Biography of Horus Aha


Depending on the identification of the almost legendary king Menes, who is credited for the unification of Upper and Lower Egypt, Horus Aha is either considered the first or the second king of the 1st Dynasty.

As Narmer's successor, it is assumed that Aha was also Narmer's son. Several sources show his name along with that of queen Neithhotep, suggesting that she played an important role. The fact that Neithhotep was buried in a lavish tomb in the Upper Egyptian city of Naqada during the reign of Aha, has led to the assumption that Neithhotep was Aha's mother. If that is indeed the case, then her prominence in several sources may indicated that she acted as regent during Aha's early years, or that she acted as queen when Aha was not yet married. Both interpretations suggest that Horus Aha may have been quite young when he ascended the throne.

The names of Horus Aha and Benerib on an ivory box.
Source: Wikipedia

A name that has been found on several artefacts, including an ivory box found at Abydos and now on display in the Boston Museum of Fine Arts, in combination with Aha's is Benerib. The same name also occurs in a tomb located next to Horus Aha's at Umm el-Qa'ab, which, despite the absence of any title to confirm this, may suggest that Benerib was Aha's principal wife.
According to the Palermo Stone, the mother of Aha's successor, Horus Djer, was a woman named Khenthap. Thus far, no other sources naming her have been found, but if Djer was Aha's son, Khenthap may have been another wife of Aha.
Three other names -Heti, Rekhit and Saiset- have also been found in combination with Aha's name, as well as in tombs in Saqqara, Naqada and Abydos. It is obvious that these names belonged to high officials in Aha's government. The hypothesis that they were three sons of the king, is solely based on the assumption that high offices only went to members of the royal family and cannot be proven.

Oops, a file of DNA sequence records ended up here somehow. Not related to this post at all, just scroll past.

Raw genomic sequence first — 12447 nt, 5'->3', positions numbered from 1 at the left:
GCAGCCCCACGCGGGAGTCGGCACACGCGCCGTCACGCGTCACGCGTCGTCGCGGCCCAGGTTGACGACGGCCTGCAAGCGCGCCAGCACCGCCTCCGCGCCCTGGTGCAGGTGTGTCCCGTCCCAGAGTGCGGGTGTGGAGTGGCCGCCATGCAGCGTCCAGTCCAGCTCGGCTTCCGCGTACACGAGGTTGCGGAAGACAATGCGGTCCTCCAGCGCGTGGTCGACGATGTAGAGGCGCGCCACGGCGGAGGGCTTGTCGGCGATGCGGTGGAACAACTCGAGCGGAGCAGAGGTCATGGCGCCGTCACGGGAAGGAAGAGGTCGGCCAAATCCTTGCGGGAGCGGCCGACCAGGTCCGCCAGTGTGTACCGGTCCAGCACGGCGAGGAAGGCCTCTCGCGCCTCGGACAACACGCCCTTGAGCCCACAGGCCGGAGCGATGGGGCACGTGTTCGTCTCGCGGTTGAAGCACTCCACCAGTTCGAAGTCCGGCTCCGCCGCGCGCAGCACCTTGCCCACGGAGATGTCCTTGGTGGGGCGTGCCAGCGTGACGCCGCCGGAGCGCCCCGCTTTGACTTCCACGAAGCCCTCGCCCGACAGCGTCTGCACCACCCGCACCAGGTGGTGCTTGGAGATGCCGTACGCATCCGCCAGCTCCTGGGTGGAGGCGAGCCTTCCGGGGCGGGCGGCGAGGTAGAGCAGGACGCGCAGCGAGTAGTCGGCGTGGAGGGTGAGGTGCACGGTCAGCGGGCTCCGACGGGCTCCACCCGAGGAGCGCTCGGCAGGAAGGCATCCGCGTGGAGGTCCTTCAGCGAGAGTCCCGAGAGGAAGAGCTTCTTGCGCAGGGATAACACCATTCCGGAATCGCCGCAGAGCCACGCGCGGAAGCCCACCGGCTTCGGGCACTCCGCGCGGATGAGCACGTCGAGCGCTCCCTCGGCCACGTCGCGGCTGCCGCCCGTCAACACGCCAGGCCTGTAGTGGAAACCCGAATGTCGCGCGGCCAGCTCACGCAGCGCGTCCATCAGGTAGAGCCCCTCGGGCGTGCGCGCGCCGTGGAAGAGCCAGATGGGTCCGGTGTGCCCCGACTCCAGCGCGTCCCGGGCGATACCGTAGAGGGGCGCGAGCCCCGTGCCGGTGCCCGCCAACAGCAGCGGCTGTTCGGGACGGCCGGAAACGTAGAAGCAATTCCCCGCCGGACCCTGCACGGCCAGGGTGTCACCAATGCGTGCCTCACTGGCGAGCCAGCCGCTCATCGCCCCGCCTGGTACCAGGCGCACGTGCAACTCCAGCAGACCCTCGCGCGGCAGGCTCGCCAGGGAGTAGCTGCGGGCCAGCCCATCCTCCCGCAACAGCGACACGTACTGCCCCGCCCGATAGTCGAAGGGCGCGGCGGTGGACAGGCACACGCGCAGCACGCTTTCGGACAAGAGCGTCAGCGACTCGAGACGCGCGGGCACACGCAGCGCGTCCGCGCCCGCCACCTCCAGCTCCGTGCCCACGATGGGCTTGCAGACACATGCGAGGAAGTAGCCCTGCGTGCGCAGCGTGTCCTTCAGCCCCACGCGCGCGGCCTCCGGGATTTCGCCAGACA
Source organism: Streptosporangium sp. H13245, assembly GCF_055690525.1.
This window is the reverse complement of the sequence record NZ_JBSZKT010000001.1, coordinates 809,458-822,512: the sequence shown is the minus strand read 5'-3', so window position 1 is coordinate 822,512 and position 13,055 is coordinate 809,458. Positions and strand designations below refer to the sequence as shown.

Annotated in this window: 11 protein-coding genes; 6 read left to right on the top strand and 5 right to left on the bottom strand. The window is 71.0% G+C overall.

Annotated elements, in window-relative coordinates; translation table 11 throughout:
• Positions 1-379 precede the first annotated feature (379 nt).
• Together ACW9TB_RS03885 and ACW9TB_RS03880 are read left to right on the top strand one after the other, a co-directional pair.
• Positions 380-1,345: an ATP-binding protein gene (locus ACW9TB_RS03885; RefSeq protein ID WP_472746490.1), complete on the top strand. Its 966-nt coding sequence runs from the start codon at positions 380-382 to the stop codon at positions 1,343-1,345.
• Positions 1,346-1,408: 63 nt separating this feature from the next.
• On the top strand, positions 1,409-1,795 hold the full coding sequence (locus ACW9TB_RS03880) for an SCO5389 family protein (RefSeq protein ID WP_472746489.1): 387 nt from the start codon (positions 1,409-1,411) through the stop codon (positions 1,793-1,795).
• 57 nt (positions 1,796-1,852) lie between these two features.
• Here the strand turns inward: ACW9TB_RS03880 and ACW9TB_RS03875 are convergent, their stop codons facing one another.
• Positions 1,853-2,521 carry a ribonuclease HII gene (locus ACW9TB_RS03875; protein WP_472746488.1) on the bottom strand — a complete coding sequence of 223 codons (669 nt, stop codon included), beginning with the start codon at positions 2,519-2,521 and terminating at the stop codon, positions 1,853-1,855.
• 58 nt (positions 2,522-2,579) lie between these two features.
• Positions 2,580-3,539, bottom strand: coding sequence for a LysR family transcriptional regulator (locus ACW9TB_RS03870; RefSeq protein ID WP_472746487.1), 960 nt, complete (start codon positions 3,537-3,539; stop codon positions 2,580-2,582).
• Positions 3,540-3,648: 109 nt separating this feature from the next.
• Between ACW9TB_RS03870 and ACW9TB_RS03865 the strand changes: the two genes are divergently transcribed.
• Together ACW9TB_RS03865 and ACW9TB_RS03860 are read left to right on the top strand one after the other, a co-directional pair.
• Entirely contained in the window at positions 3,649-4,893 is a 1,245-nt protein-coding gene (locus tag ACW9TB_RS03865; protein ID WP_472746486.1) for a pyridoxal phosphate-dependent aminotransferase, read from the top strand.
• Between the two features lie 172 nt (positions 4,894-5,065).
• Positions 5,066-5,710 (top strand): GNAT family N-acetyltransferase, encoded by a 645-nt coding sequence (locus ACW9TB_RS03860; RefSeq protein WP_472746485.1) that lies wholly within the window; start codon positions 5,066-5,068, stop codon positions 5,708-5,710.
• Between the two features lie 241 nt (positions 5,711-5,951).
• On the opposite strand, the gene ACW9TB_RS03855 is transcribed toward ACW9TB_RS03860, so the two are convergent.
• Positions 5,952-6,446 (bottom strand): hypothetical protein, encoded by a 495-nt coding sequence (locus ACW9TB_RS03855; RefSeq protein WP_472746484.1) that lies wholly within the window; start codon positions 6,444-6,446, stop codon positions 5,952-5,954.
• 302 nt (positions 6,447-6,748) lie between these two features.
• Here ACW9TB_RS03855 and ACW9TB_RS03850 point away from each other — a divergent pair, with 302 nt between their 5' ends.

The Palermo Stone has recorded Aha's penultimate and last year. From the latter, we learn that Aha passed away on the 7th day of the 6th month of the calendar year. 5 more years mentioned on Cairo Fragment CF5 of the Annals Stone, may probably also be credited to him resulting in a minimum reign of 7 years.

Naqada Label

The Naqada Label seems to represent a visit to a shrine dedicated to the patron goddesses of Upper and Lower Egypt by Horus Aha. The shrine is sometimes seen as the king’s Nebti name, which would identify him with the near-legendary Menes, rather than his predecessor Narmer.
Source: Tiradriti, Egyptian Treasures, p. 42.

The still rather scarce source material to have survived from Aha's reign show that the king visited several shrines throughout the country. Among them, a shrine dedicated to Nekhbet and Uto, the patron goddesses of Upper and Lower Egypt respectively, depicted on the Naqada Label. As this label has the oldest known reference to such a shrine, it is possible that it was built by Aha and it may show that if Narmer was the king to have taken control over the whole of Egypt, it was Aha who defined Egypt as the unity of Upper and Lower Egypt.
Sources also show Aha to have visited the shrine of Neith in the Lower Egyptian city of Sais and contain the oldest known representation of the Henu-bark of the Memphite god Sokar. From his reign also dates the oldest known mastaba tomb in Saqqara, part of the Memphite necropolis. This has led some to the belief that Aha was the founder of the city of Memphis, an action that tradition has credited to the almost legendary king Menes. Although this may mean that Memphis became an important centre of administration during Aha's reign, sources combining the name Ineb-Hedj, one of the names of the city, with Horus Narmer suggest that the city already existed when Aha became king.

According to one year label found in his tomb, Aha engaged in military activities against Nubia, located to the south of Elephantine.
Aha's name is also attested in Syria-Palestine, showing a continuation of the trade between Egypt and the Ancient Near East during his reign.

Aha was buried in a tomb at Umm el-Qa'ab. His burial introduces the practice of retainer sacrifice, a gruesome practice of killing and burying servants along with the king that would be maintained throughout the 1st Dynasty.

© Jacques Kinnaer 1997 - 2017